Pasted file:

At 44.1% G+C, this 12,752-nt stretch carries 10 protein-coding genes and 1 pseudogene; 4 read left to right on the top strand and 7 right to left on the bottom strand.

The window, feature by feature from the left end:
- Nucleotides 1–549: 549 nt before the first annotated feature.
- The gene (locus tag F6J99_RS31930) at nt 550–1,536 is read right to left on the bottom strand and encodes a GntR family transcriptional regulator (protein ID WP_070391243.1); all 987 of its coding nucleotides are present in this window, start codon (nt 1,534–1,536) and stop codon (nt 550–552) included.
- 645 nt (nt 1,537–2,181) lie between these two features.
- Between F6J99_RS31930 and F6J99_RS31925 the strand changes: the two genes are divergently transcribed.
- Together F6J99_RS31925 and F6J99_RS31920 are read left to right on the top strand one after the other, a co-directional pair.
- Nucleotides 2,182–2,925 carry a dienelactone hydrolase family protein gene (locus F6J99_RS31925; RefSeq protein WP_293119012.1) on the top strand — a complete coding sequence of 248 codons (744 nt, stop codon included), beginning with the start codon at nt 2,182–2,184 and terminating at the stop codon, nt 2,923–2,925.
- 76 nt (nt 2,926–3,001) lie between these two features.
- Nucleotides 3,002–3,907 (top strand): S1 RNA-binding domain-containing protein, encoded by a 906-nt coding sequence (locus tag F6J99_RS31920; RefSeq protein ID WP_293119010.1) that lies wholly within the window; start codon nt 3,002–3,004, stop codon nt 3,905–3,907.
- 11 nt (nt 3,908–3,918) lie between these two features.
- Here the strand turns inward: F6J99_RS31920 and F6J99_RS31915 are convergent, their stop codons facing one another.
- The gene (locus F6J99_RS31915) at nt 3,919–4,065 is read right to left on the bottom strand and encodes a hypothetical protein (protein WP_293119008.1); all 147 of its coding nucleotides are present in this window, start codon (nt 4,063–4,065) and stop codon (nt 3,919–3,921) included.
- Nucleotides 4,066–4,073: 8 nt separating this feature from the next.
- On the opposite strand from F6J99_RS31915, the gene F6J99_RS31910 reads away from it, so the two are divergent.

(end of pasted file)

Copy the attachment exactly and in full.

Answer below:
At 44.1% G+C, this 12,752-nt stretch carries 10 protein-coding genes and 1 pseudogene; 4 read left to right on the top strand and 7 right to left on the bottom strand.

The window, feature by feature from the left end:
- Nucleotides 1–549: 549 nt before the first annotated feature.
- The gene (locus tag F6J99_RS31930) at nt 550–1,536 is read right to left on the bottom strand and encodes a GntR family transcriptional regulator (protein ID WP_070391243.1); all 987 of its coding nucleotides are present in this window, start codon (nt 1,534–1,536) and stop codon (nt 550–552) included.
- 645 nt (nt 1,537–2,181) lie between these two features.
- Between F6J99_RS31930 and F6J99_RS31925 the strand changes: the two genes are divergently transcribed.
- Together F6J99_RS31925 and F6J99_RS31920 are read left to right on the top strand one after the other, a co-directional pair.
- Nucleotides 2,182–2,925 carry a dienelactone hydrolase family protein gene (locus F6J99_RS31925; RefSeq protein WP_293119012.1) on the top strand — a complete coding sequence of 248 codons (744 nt, stop codon included), beginning with the start codon at nt 2,182–2,184 and terminating at the stop codon, nt 2,923–2,925.
- 76 nt (nt 2,926–3,001) lie between these two features.
- Nucleotides 3,002–3,907 (top strand): S1 RNA-binding domain-containing protein, encoded by a 906-nt coding sequence (locus tag F6J99_RS31920; RefSeq protein ID WP_293119010.1) that lies wholly within the window; start codon nt 3,002–3,004, stop codon nt 3,905–3,907.
- 11 nt (nt 3,908–3,918) lie between these two features.
- Here the strand turns inward: F6J99_RS31920 and F6J99_RS31915 are convergent, their stop codons facing one another.
- The gene (locus F6J99_RS31915) at nt 3,919–4,065 is read right to left on the bottom strand and encodes a hypothetical protein (protein WP_293119008.1); all 147 of its coding nucleotides are present in this window, start codon (nt 4,063–4,065) and stop codon (nt 3,919–3,921) included.
- Nucleotides 4,066–4,073: 8 nt separating this feature from the next.
- On the opposite strand from F6J99_RS31915, the gene F6J99_RS31910 reads away from it, so the two are divergent.